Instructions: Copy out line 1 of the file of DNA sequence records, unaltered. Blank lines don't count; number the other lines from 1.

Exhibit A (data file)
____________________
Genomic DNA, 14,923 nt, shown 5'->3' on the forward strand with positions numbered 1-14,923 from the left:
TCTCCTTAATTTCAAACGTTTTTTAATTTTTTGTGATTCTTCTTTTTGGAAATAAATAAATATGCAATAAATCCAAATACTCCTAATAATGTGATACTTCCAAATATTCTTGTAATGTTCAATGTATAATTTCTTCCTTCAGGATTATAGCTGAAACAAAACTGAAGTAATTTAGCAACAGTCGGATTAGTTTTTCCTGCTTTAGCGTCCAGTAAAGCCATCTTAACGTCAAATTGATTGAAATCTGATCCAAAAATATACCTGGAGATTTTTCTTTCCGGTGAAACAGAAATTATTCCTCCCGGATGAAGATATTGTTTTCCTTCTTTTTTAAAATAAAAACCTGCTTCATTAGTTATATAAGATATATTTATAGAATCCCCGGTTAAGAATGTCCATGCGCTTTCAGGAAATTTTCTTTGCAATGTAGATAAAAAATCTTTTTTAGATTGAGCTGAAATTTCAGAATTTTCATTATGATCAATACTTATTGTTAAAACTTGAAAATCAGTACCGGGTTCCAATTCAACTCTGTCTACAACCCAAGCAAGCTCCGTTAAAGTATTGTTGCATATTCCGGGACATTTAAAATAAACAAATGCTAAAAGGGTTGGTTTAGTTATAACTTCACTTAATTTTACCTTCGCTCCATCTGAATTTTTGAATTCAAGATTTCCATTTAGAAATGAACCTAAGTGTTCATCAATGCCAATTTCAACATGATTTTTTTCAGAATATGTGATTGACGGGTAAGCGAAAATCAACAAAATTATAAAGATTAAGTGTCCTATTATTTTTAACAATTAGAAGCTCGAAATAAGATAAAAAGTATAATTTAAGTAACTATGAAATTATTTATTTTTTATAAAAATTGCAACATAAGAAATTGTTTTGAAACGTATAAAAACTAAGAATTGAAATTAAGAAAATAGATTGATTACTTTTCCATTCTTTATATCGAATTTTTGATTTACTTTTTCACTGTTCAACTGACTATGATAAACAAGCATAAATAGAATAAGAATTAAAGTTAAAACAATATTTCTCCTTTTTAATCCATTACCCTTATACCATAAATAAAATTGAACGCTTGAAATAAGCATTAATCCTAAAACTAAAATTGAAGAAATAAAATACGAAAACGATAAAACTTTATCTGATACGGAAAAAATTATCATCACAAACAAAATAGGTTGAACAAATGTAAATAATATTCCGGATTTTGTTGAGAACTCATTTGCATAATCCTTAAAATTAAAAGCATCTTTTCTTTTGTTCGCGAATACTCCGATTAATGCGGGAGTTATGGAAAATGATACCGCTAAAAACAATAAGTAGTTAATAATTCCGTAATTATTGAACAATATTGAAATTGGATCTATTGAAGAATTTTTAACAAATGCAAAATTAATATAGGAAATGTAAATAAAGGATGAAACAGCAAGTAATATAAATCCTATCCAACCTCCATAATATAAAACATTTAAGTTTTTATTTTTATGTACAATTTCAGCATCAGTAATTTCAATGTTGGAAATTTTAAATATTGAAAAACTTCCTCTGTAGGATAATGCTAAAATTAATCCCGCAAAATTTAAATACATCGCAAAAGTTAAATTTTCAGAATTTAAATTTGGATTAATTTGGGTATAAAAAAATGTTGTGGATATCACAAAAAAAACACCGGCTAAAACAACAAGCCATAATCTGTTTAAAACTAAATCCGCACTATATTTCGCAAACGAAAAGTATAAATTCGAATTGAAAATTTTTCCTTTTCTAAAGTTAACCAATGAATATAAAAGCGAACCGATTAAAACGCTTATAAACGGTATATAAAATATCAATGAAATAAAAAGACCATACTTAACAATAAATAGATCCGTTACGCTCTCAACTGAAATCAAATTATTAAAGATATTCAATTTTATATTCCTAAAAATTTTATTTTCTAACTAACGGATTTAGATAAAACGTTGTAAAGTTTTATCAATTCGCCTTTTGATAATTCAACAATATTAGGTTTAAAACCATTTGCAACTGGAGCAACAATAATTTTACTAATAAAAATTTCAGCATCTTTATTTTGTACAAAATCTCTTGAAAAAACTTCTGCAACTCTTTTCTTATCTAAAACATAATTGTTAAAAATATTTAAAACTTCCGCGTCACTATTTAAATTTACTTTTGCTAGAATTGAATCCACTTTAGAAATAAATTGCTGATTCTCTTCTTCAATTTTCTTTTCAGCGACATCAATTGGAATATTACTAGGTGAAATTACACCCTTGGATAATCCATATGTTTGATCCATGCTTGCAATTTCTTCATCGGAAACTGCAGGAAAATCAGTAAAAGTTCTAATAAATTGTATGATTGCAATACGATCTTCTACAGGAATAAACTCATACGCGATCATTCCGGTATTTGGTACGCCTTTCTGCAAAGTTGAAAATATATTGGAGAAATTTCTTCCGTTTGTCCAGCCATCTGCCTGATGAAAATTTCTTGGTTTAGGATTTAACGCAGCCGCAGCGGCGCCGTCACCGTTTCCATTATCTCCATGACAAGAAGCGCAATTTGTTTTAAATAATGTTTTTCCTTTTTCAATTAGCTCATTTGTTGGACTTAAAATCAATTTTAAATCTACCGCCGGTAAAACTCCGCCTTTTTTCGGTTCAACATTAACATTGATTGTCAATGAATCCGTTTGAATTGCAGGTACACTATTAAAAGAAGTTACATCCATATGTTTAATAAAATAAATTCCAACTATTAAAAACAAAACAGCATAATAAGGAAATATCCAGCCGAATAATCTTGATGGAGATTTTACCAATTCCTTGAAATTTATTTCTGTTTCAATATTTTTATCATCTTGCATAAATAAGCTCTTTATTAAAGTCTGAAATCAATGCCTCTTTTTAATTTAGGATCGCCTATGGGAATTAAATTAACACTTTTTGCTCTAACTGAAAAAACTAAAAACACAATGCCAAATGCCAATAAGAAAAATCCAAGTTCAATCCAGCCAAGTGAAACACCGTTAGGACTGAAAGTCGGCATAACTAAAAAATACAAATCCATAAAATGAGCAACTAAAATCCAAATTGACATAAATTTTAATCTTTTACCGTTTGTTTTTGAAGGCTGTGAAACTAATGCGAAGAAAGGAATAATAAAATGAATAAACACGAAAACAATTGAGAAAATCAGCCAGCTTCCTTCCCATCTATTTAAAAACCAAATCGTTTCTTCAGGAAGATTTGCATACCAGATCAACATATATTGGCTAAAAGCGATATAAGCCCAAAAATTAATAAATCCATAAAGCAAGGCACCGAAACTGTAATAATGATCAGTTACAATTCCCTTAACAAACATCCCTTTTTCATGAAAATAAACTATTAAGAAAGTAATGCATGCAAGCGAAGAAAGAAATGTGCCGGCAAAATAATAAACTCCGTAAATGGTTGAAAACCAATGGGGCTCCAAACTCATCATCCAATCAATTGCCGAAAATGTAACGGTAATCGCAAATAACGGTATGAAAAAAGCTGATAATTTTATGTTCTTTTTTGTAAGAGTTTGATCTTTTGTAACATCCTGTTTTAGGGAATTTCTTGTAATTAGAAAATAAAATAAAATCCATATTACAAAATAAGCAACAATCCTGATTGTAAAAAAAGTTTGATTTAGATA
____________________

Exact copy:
Genomic DNA, 14,923 nt, shown 5'->3' on the forward strand with positions numbered 1-14,923 from the left: